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Ulladulla Bommie ratings
Quality on a good day: 5.0
Consistency of Surf: 2.7
Difficulty Level: 3.7
Wind and Kite Surfing: 1.0
Crowds: 2.7

Overall: 3.6

See all 18 ratings

Based on 5 votes. Vote


Surf Report Feed

Ulladulla Bommie Swell Statistics, Autumn: Surf with Light or Offshore Winds

This image shows only the swells directed at Ulladulla Bommie that coincided with light winds or offshore conditions through a typical southern hemisphere autumn. It is based on 8682 predictions, one every 3 hours. The direction of the spokes show where quality surf generating swell comes from. Five colours illustrate increasing wave sizes. Blue shows the smallest swells, less that 0.5m (1.5 feet) high. Green and yellow show increasing swell sizes and red illustrates the biggest swells, greater than >3m (>10ft). In both graphs, the area of any colour is proportional to how frequently that size swell happens.

The diagram suggests that the most common swell direction, shown by the biggest spokes, was SE, whereas the the prevailing wind blows from the W. The chart at the bottom shows the same thing but without direction information. For example, swells larger than 1.5 feet (0.5m) coincided with good wind conditions 32% of the time, equivalent to 29 days. Open sea swells exceeding >3m (>10ft) are unlikely to arise in a normal southern hemisphere autumn but 3% of the time we expect swell in the range 2-3m (6.5-10ft) 3%, equivalent to (3 days). Taking into account the fraction of these swells that coincided with forecast offshore winds, and given the fact that Ulladulla Bommie is exposed to open water swells, we estimate that clean surf can be found at Ulladulla Bommie about 32% of the time and that surf is blown out by onshore wind 48% of the time. This is means that we expect 73 days with waves in a typical southern hemisphere autumn, of which 29 days should be surfable.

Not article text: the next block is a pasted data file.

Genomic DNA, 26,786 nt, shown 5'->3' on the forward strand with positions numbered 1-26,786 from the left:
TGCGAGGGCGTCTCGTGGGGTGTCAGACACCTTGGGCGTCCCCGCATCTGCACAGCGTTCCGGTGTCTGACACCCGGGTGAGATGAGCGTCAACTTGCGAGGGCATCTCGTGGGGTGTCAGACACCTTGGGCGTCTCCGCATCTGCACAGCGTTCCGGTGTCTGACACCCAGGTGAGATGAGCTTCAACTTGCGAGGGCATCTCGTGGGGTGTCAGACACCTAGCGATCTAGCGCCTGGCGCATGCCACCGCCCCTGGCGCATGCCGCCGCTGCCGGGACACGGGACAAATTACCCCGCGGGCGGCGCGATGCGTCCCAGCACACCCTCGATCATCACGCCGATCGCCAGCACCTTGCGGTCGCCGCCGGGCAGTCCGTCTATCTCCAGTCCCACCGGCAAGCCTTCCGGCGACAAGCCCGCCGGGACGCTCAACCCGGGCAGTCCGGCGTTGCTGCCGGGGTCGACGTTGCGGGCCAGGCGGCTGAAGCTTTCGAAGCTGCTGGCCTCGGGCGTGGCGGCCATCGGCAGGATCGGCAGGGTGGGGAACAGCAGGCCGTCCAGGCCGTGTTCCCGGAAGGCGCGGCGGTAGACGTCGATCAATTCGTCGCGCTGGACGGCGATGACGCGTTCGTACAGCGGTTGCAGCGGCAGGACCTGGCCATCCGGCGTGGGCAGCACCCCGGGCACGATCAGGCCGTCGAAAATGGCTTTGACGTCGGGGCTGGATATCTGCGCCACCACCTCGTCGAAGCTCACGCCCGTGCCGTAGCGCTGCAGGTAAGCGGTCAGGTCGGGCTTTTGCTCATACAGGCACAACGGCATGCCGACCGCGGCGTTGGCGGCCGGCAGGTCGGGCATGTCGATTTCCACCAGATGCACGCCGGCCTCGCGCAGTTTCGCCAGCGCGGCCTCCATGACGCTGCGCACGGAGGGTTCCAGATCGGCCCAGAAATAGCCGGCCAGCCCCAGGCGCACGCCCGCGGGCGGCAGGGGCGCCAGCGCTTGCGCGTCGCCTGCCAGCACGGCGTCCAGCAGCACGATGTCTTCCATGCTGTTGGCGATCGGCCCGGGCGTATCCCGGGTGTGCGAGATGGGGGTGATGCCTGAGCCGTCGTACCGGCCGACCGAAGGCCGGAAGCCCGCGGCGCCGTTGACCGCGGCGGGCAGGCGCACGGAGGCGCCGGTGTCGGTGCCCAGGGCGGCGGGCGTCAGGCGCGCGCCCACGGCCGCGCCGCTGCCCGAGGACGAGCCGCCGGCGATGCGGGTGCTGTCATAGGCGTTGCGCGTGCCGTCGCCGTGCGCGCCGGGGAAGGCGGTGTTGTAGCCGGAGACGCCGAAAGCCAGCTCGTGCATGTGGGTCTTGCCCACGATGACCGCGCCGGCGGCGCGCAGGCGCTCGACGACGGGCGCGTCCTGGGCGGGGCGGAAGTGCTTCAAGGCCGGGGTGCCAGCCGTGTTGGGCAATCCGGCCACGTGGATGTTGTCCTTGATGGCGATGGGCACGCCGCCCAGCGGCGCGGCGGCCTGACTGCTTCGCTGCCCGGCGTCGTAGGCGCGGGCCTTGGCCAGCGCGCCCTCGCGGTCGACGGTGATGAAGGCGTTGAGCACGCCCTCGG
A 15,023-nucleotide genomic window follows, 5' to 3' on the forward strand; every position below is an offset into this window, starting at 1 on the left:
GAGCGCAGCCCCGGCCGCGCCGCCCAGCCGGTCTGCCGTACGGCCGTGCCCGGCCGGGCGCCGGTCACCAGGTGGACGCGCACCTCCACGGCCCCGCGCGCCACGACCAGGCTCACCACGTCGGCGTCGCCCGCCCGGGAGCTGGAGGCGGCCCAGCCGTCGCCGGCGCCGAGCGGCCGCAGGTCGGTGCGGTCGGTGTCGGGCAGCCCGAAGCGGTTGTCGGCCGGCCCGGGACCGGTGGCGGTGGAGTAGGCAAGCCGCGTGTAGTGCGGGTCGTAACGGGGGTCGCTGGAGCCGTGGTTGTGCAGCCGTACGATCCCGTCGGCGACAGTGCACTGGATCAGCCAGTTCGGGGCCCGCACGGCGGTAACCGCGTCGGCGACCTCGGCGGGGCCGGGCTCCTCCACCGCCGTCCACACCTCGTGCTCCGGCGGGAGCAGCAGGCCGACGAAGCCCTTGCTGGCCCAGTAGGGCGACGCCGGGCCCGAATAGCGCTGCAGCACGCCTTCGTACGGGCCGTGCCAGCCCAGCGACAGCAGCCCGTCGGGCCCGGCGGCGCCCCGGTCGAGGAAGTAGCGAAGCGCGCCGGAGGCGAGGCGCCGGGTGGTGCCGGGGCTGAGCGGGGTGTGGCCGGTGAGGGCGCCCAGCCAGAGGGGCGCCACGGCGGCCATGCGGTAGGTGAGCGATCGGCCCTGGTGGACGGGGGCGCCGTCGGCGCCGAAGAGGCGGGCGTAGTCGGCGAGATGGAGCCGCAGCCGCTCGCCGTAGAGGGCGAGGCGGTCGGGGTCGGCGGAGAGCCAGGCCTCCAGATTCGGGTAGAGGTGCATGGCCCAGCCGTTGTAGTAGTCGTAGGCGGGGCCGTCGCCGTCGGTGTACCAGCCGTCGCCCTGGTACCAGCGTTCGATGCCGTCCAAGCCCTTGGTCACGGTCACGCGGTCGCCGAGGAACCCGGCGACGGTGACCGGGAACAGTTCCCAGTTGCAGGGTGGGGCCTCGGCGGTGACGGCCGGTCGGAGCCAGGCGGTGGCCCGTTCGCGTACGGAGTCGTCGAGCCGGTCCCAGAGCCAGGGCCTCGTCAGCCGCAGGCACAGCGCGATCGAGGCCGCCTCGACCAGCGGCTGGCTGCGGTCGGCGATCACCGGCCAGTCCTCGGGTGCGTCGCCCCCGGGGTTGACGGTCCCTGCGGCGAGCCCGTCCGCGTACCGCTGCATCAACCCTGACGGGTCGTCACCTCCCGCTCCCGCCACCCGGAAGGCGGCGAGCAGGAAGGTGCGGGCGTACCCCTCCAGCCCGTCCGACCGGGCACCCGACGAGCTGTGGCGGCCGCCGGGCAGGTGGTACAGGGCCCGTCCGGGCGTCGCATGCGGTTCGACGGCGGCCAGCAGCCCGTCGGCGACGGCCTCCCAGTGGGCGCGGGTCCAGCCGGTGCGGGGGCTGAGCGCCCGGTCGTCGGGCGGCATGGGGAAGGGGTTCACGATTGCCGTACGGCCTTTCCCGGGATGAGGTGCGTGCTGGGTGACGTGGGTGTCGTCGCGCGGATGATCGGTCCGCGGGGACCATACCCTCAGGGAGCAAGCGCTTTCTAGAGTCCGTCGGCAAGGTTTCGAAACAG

IMPORTANT: Beta version feature! Swell heights are open water values from NWW3. There is no attempt to model near-shore effects. Coastal wave heights will generally be less, especially if the break does not have unobstructed exposure to the open ocean.